They are mostly found in the tropical waters of the Florida Keys, the Bahamas, the Caribbean, the Brazilian coast and the Azores. Their diet consists mostly of crabs, however, they can open and close their mouths so quickly that the change in water pressure gives them the ability to suck in a meal in a matter of moments ranging from stingrays, toad fish, parrot fish and octopuses to young sea turtles and catfish.
From July through September, it is not unusual to see plentiful groups of these gargantuan groupers gathering to reproduce, sometimes as many as 100 spawning in a particular area at one time. They also tend to migrate towards popular shipwrecks such as the Mexican Pride and the Gun smoke which are located in Tampa Bay.
The large groupers mature at a slower rate but have an extremely long life span, some living 37 to 40 years. Since making these fish a prohibited species, the number of Goliath Groupers in Florida waters has increased.
Underwater photographer Sandra Edwards shows a photo of a goliathgrouper nicknamed Wilbur that stays around the M/V Castor wreck off Boynton Beach. She was one of many divers who came to a July 31 Florida Fish & Wildlife Conservation Commission meeting at the Santana branch library to oppose the possibility of a limited goliathgrouper harvest.
Fishing for goliathgrouper, formerly known as Jewish, has been closed since 1990 in both state and federal waters after populations were hurt by decades of harvest by anglers and divers armed with spear guns. Populations of the long-lived grouper have “substantially recovered” since the prohibition on harvest took effect 27 years ago, the Florida Fish & Wildlife Conservation Commission says.
Goliath grouper, Epimetheus Tamara, are known to live at least 37 years and can grow to 8 feet in length and up to 800 pounds. The FCC is gathering public comments on the possibility of allowing anglers to harvest a limited number of goliathgrouper.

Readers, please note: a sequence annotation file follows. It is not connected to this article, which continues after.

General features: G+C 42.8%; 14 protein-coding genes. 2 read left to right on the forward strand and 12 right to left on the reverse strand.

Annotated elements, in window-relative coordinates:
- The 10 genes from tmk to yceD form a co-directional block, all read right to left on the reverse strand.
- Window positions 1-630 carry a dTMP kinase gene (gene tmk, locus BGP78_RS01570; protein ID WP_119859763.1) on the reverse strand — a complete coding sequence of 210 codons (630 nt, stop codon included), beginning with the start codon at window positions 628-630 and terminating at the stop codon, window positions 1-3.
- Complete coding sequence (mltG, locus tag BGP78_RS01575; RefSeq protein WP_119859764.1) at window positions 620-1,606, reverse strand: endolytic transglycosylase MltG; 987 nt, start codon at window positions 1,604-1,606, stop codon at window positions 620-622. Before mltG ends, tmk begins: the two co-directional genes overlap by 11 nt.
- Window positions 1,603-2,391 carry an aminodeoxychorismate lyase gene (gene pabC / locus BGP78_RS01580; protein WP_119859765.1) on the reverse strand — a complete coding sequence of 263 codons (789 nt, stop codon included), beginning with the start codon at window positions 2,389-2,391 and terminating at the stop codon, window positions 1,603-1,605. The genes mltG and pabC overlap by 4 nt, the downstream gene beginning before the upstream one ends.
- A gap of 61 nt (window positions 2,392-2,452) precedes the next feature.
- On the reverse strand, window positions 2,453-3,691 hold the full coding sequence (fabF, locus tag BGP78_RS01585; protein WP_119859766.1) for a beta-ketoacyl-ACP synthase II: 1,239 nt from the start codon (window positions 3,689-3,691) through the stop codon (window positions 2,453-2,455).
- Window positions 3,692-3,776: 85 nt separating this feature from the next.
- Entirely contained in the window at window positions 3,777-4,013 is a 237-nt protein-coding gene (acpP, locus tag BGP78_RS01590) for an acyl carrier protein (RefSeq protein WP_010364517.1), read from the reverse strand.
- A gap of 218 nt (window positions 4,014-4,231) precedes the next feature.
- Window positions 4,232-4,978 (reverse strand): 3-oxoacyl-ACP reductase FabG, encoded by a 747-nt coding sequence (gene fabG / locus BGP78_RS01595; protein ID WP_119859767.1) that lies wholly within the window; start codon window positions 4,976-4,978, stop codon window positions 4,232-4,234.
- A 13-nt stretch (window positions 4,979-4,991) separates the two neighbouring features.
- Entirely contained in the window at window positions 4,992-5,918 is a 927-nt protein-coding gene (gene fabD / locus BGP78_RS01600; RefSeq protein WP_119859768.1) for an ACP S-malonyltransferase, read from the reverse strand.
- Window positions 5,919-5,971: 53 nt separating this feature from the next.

The FCC’s initial proposal calls for issuing tags that anglers would purchase, limiting the harvest to 100 Goliath per year statewide. To be legal to keep, the groupers would have to be between 47 and 67 inches long, and harvesting would not be allowed during the spawning months, July through September.
If a limited harvest is allowed, the FCC hopes to expand its knowledge of goliathgrouper by gathering carcasses that fisheries biologists could study. Divers adamantly opposed the possibility of a limited goliathgrouper harvest during the FCC’s July 31 workshop at the Santana branch library, noting that gatherings of Goliath during the summer spawning season attract divers from around the world to the waters off Palm Beach County.
Sometimes they will come to you and let you hold them.” Simmons said the spawning months of August and September are the best to find Goliath on wrecks along the coast of Palm Beach County. “But when it’s time for their orgy, they all come.” A favorite local Goliath, nicknamed Wilbur, lives on the M/V Castor wreck off Boynton Beach and has his own Facebook page.
Ed Tenor, executive director of Palm Beach County Reef Rescue, said the Goliath should be left alone. The FCC’s next goliathgrouper workshops in South Florida are scheduled for Oct. 11 in Stuart and Oct. 12 in Davie.
This goliathgrouper was caught near a wreck off Boynton Beach by anglers fishing with Capt. The club meets at 7 p.m. on the first Tuesday of each month in the classroom building next to the boat ramps at Harvey E. Over Jr. Park in Boynton Beach.